Ontario Certified Teachers are viewed as professionals 24 hours a day. The Chair explores the notion of teacher as a professional and how the College supports it.
By Angela De Palma, OCT
Photo: Matthew Plexman
Several years ago, I had parked my car in the lot of a small shopping area and was heading into an evening yoga class when a call of, “Excuse me, miss,” drew my attention. I turned my head to see two boys who looked to be in their early to mid-adolescence. As I paused, one of the teens asked me quite politely if I could purchase a package of cigarettes on their behalf. They had the money, but needed an adult to make the transaction since they were not of age (the second part of the message was not verbalized but seemed clearly implicit). A variety store was one of several businesses dotting the mall’s facade a few paces away.
The request resonated with me then and continues to now because my response was driven, in large part, by my identity as a teacher — a professional — 24/7. Although I had left the school environment for an after-hours activity, I instinctually remained connected to my teacher role. Without hesitation I replied, “Sorry, I can’t. I’m a teacher.” Those last three words were all the rationale I needed and would have varied little had I been employed as a consultant or a principal, or worked in a different school system or setting.
I tell this story because it speaks to the notion of the teacher as a professional. When the College delivers presentations to faculties of education, this theme often emerges in our discussions with prospective teachers. Their questions to us reflect the responsibilities attached to being an Ontario Certified Teacher (OCT) across the spectrum of teaching roles. “Is it all right to use social media as a teaching tool?” “What should I think about if I’m considering teaching overseas?” “What do I want my students to remember about me years after I’ve taught them?” Such questions shine a spotlight on how teachers are viewed as professionals virtually all hours of the day. Before, during and after the workday. At the gym, within the school walls, while dining at a restaurant.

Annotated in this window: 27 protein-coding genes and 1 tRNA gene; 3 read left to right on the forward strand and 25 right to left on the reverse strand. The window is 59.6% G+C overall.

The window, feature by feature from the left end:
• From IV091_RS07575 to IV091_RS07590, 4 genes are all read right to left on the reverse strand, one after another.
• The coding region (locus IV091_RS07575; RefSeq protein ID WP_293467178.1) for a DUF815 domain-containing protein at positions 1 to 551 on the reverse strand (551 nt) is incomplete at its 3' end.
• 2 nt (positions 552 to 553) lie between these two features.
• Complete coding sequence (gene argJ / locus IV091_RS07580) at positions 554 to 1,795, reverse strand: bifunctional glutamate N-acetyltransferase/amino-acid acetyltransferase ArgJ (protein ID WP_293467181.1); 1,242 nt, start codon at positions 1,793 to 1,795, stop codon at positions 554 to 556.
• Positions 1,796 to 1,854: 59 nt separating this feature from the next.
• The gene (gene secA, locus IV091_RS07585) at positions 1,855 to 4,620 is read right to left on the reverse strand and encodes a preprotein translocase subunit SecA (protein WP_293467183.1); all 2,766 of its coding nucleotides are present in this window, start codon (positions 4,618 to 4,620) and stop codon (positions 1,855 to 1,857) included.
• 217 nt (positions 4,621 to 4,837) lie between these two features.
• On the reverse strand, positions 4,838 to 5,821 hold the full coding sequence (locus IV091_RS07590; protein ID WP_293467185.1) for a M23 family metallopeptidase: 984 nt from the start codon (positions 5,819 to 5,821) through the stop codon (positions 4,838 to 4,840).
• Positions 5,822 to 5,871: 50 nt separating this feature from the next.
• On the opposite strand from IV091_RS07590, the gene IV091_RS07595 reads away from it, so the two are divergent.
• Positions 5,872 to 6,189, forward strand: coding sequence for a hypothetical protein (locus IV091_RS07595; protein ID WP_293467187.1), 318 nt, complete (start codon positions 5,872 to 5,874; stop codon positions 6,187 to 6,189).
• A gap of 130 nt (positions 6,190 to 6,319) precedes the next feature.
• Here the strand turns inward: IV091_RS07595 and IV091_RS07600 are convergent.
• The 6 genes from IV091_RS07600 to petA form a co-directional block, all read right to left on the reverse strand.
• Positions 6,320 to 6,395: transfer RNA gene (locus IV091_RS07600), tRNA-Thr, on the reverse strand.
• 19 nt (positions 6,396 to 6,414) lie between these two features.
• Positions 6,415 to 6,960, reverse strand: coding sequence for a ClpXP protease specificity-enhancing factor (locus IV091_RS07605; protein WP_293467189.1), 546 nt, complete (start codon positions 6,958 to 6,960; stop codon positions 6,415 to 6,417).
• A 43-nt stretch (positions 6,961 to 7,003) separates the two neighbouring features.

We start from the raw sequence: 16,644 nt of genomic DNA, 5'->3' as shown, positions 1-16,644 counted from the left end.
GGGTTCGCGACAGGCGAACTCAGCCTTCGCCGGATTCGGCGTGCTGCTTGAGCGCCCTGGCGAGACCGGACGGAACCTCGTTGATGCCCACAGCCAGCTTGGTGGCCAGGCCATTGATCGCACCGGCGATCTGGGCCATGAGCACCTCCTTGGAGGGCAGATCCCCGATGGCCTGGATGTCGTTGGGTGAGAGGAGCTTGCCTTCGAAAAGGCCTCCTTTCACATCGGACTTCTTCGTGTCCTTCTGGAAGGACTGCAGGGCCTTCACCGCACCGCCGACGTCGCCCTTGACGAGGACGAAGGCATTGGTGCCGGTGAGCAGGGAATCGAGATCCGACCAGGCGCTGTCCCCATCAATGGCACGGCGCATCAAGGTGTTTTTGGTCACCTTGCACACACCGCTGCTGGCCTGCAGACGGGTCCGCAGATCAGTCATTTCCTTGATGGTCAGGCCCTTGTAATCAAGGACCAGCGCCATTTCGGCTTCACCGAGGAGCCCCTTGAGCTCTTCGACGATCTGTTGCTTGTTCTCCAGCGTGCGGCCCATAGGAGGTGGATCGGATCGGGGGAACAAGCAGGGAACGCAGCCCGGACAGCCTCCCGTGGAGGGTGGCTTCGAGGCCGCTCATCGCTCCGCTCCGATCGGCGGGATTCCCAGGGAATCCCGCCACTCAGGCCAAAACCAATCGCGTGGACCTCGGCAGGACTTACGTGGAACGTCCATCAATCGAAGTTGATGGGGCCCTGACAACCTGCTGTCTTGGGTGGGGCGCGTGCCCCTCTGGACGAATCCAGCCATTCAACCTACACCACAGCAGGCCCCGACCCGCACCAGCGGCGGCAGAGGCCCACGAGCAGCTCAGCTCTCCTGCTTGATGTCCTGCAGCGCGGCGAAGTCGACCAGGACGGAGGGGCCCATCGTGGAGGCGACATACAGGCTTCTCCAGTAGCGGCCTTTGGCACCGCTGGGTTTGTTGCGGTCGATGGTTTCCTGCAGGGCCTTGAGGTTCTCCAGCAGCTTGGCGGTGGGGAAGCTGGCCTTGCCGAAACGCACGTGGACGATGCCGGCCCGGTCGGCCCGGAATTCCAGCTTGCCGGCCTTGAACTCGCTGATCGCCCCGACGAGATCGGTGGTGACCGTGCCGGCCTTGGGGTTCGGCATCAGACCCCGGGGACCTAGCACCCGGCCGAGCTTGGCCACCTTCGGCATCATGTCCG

As the regulatory body for the teaching profession, the College reinforces this strong connection between teacher and professional. The concept of professionalism, in fact, permeates many of our resources. Professional knowledge, practice and ongoing learning, for example, form the College’s Standards of Practice for the Teaching Profession. The ethical standards of trust, care, integrity and respect characterize the relationships, commitments and responsibilities our members have as professionals. The College’s professional advisories provide advice to teachers, while a professional learning framework supports the wide range of professional learning teachers engage in throughout their careers.
“As the regulatory body for the teaching profession, the College reinforces this strong connection between teacher and professional. The concept of professionalism, in fact, permeates many of our resources.”
On both occasions when I taught overseas, those conducting placement interviews were keen to know if I was an Ontario Certified Teacher. This was not a coincidence. With the professional designation OCT attached to my name — which serves as a mark of professionalism — nothing is left to chance.